At first glance, the new novel by Anne Tyler, French Braid, breaks all the rules of exemplary fiction. The opening page is so mundane and forgettable, it would be buzzed offstage in a First Page competition at any writing festival. There’s little action, nothing at stake, and it is filled with recent backstory that includes a lot of names.
The two main characters in the opening scene, Serena and James, a young couple, are gazing at an arrivals and departures board in a train station in Philadelphia, wondering when their train will be listed. The sound “clickety-clack” are the two words that stand out in the void of anything interesting happening. It’s difficult to get an image of either person, or a sense of the smell of the place, or even the temperature. “James was so good-looking that she’d been surprised when he suggested going for coffee after class,” is what the reader gets when they first meet James. And when viewing his childhood photos in an album at James’s childhood home, Serena says “He’d been a cute little thing.”
The reader is introduced to Serena’s family when she sees someone pass her in the station who either could be her cousin Nicholas or not—a cousin whom she may or may not recognize from the funeral of her grandfather Garrett. Could be the son of her mother’s brother, David. At this point, in Chapter 1, if the reader knew all these people, there might be a flicker of interest. But at this beginning, the reader hears names and identifying relationships, with no emotional stakes or wild stories to anchor anyone to their own identity, and all those names and relationships—so what? Too much to keep track of. A family who only sees each other at weddings and funerals. Why should we care about them? We were promised “a brilliantly perceptive journey deep into one family’s foibles.” An epic family saga.
The narrative begins in the mind of Serena, who has been a recent guest—for the first time—at her boyfriend’s family home, and in the train station both engage in a lightweight conversation. Author Tyler asks irrelevant questions that are never answered, perhaps because they’re insignificant. She inserts a useless question about the train’s departure time into the narrative, “Why did they wait so long to post their gates here?” To which the reader continues holding up their end of the reader’s agreement: to keep reading as the story will unfold in an interesting if not fascinating way. After all, Tyler has written 20 novels. Her 20th, A Spool of Blue Thread, was shortlisted for the Man Booker Prize in 2015. Her 11th novel, Breathing Lessons, was awarded the Pulitzer Prize in 1989.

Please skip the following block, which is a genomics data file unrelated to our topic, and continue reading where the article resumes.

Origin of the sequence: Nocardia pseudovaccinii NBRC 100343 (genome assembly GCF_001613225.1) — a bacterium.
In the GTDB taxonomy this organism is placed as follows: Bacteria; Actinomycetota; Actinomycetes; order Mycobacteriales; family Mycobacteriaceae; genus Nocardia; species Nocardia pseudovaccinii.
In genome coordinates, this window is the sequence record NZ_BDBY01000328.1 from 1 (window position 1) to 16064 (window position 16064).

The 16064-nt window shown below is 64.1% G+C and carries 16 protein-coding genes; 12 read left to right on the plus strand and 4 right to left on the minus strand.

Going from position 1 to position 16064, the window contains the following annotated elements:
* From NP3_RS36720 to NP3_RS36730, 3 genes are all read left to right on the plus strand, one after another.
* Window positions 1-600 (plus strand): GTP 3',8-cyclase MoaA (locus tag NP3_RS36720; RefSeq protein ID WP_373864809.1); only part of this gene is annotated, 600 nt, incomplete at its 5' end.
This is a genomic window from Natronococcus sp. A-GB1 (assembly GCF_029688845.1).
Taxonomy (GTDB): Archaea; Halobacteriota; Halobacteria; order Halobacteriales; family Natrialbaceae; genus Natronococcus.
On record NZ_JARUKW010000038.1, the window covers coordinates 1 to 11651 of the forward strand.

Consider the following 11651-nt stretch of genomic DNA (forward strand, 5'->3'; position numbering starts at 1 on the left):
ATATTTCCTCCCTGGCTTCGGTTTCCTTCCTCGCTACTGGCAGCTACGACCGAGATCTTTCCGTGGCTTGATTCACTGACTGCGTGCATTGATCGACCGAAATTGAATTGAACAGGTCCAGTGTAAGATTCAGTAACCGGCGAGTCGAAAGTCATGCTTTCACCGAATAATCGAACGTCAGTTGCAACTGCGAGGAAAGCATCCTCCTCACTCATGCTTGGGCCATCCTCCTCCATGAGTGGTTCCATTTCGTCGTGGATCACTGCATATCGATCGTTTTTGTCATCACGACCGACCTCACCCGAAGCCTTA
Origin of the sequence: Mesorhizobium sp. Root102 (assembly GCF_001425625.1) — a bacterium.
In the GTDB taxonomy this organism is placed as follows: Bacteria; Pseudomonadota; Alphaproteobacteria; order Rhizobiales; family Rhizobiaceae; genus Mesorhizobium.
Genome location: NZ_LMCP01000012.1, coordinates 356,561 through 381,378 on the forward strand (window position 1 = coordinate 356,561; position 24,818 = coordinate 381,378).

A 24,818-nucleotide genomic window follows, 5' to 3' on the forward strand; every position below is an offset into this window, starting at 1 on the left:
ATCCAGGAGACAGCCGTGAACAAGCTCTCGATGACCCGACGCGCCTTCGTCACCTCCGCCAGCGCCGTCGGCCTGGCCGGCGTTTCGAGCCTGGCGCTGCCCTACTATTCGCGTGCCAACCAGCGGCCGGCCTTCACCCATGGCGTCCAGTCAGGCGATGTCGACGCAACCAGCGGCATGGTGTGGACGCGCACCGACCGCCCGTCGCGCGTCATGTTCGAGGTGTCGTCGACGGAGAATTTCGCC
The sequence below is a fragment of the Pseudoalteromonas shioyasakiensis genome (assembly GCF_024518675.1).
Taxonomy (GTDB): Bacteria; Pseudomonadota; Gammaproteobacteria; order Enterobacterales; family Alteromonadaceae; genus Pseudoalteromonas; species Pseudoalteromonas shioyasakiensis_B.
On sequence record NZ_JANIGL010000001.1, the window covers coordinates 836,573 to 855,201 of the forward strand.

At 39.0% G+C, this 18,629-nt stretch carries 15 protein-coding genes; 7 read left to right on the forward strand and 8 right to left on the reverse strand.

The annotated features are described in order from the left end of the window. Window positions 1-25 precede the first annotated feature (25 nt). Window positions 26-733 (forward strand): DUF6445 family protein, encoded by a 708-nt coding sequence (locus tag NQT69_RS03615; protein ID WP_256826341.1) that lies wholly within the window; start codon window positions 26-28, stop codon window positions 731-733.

But on the first page, Tyler does what she repeats throughout the novel. She suggests something—and then takes it away with the words but or although. The sentence following this qualifier is the other possibility of what might happen or might not have happened in the mind of the character. In Improvisation, when the rule is to add onto what is suggested, this kind of suggesting, then rejecting the suggestion, is the death knell of a good scene. In a novel, the result is a push-me pull-you narrative that never quite finds its forward drive.
After the uneventful train trip, Tyler takes us to the pivotal early snapshot of the family, the one time they went on holiday during the summer of 1959. The narrative is again casual and meandering, painting a picture of individuals who don’t quite connect with each other but are forced into proximity with the expectations of good family time together. Fun at the lake in the late fifties. Slow. A snapshot means its frozen in time. In this case, emotionally frozen.
Jump ahead to 1970, and Tyler paints another portrait of this family, on the day that Mercy and Robin drive their youngest son, David, to college. Here is a quintessential general paragraph, describing vague “things” with no real descriptive qualities: “For most of the drive home, they were quiet.” Occasionally they would say things like “Those walls could have used a coat of paint, in my opinion” (this from Robin), and “I wonder if David will remember a single word of my laundry instructions” (from Mercy). But generally, the scene drowns “in that sort of silence that radiates unspoken thoughts—complicated, conflicting thoughts cluttering the air inside the car.” Oh, if we could only have heard a specific thought, or even one, complicated, conflicting conundrum we might feel something for these characters.
Finally on page 73, Mercy, who is the mother of this family, packs a bag and effectively moves to a small room a few blocks away, pretending it is only her painting studio, but with the intention of separating from her husband, Robin. Every day she brings more of her things from home and spends more time at this apartment until finally everyone accepts that she lives there while Robin continues to live in the family home. With this distanced way of dealing with the breakup of her marriage, Mercy’s narrative stands out in the family, but the opportunity to delve deeper into this usually pivotal conflict is unspoken and unobserved—except from the unexplored afar.
At the end of the book, there is a sense of time, of decades, of generations having gone by— and this forgettable family simply shrinks back into their faded, predictable photos.